There was so much happening in the early 1960s, one can be forgiven for not noticing the roofline on a mid-range Ford Motor Company product.
The Bay of Pigs invasion, the Cuban Missile Crisis, the Space Race and the JFK assassination all competed for national attention in that era. But behind all the drama (not to mention the drinking and smoking), there was a movement afoot to set the often wayward middle child of the Ford family (Mercury… we’re talking Mercury) on a new and distinctive path.
While the Fords of the late 1950s were understated and didn’t go in for the styling excesses of the higher end GM and Chrysler models of the time, Mercury and Lincoln embraced them.
Fast-forward to the early 60s. Fords remained relatively conservative in appearance (read: safe) thanks to lessons learned from their short-lived 1960 styling experiment, while Lincoln had scrapped its former gargantuan and gaudy 1958-1960 body to create a timeless classic – the 1961 Continental.
The Mercury division was left somewhere in the middle, unsure of whether to appear as an uplevel Ford or a stripped Lincoln. In preparing for the 1963model year, Mercury seized on a styling cue originally marketed in their ’57 Turnpike Cruiser as a way of setting themselves apart from the other divisions.
The reverse-slanted, retractable rear window was just one neat-o, futuristic gimmick on a car now semi-infamous for being full of them. The Turnpike Cruiser was the ultimate Space Age dream car, but that era has now passed.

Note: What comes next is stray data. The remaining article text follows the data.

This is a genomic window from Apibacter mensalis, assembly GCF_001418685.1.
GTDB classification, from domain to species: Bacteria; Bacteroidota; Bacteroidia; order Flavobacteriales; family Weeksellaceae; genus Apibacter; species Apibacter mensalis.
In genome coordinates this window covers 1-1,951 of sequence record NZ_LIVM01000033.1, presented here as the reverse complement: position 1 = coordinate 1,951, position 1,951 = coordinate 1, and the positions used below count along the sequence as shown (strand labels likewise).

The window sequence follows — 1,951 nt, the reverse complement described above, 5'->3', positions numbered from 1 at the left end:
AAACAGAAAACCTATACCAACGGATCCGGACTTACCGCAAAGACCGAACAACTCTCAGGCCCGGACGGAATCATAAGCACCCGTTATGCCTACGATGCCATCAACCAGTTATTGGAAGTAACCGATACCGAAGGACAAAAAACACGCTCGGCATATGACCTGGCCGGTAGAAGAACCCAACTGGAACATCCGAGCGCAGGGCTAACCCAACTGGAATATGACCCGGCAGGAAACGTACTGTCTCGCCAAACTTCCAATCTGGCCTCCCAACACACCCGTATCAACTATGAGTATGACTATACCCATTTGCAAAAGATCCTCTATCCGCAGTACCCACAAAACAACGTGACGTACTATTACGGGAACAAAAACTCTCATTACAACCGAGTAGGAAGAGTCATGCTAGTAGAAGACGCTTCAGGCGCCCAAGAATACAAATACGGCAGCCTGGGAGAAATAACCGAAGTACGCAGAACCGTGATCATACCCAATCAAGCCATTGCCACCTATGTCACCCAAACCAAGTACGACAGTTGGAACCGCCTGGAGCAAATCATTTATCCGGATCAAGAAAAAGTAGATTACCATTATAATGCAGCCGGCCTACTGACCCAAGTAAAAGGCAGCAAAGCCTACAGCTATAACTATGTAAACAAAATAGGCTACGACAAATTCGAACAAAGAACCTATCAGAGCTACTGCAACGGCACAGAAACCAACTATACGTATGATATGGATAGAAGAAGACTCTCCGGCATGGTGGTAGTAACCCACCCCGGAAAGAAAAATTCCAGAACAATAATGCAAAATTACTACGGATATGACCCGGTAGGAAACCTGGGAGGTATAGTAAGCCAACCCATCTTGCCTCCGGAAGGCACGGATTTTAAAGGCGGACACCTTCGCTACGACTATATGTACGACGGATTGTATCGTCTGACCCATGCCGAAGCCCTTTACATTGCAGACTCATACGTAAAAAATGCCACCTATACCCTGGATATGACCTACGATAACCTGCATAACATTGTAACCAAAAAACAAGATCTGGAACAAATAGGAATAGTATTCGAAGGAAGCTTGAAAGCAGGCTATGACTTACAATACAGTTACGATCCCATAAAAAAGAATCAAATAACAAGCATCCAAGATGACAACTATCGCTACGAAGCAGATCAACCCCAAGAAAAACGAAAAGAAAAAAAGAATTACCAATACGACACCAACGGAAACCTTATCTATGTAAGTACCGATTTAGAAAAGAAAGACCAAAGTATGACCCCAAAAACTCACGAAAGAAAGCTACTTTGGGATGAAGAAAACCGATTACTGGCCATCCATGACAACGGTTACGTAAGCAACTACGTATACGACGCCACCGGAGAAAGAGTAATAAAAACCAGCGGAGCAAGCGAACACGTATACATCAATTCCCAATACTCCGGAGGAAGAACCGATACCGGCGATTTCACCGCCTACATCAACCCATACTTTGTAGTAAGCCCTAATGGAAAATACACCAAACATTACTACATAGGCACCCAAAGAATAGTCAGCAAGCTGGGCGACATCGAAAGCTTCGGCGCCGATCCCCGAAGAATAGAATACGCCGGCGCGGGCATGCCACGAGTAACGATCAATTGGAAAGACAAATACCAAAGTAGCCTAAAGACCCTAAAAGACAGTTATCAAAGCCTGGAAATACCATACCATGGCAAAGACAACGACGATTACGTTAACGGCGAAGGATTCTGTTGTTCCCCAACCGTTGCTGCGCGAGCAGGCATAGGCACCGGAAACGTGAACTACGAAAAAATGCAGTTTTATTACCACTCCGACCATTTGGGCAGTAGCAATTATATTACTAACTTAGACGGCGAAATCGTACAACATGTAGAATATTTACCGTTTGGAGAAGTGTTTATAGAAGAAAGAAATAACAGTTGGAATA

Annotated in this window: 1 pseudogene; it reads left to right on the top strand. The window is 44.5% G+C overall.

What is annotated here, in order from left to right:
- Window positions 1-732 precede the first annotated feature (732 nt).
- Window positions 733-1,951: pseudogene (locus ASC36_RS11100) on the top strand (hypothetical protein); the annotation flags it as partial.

The rear window idea, however, had legs. Not only was there comfort and convenience attributes in having a back window that could open up, out of the rain, but it would make for a noticeably different roofline – something that would help set Mercury apart from both Ford and Lincoln.
For 1963, the ‘Breezeway’ roof (as it was marketed) became available on the Monterey. In addition to the distinctive roof, the ’63 Merc set itself apart from its other stablemates by way of a strong beltline and slightly concave side panels, as well as a set of triple taillights. A big 390-cubic inch V-8 came standard and provided plenty of muscle to move the large sedan around. A 427-cubic inch V-8 was optional.
Advertising at the time called attention to the new roof, depicting pleasant scenes brought about by that overhanging roofline and retractable window. One ad showed a bird taking shelter from a rainstorm under the rear lip, while others showed happy people venting their cigarette smoke out the back of the passenger cabin.
For 1964, Mercury resurrected the higher-end Montclair and Park Lane nameplates and applied the Breezeway roof treatment to them. In ’65, designers tried to bring the model line even more upscale by giving the Mercs a Lincoln-like front end, while reducing the number of models with Breezeway roofs.
Buyers liked the Lincoln front end (offered at a much lower price than the actual luxury division) but preferred a formal roofline for sedans. This trend carried over into the similar-styled ’66 models.
For the last two years the Breezeway roof was offered (1967 and ’68), the design changed completely in order for the car to adopt the sloping beltline with ‘shoulder’ over the rear fenders that was so popular at the time. The Breezeway roof now sloped towards the front of the car like a conventional roof, except with a slight overhang that allowed the rear window to be rolled down a couple of inches.
While the ventilation effect could still be achieved, air conditioning was now becoming commonplace, and features like the Breezeway were no longer needed, or marketable.
Though it disappeared after just six model years, the Breezeway represented an interesting and successful attempt to get noticed in a turbulent and confusing time for the auto industry. Still distinctive after all these years, well-preserved models like the mint example I found in rural Saskatchewan really stand out.
It’s easy to see the appeal in a Breezeway.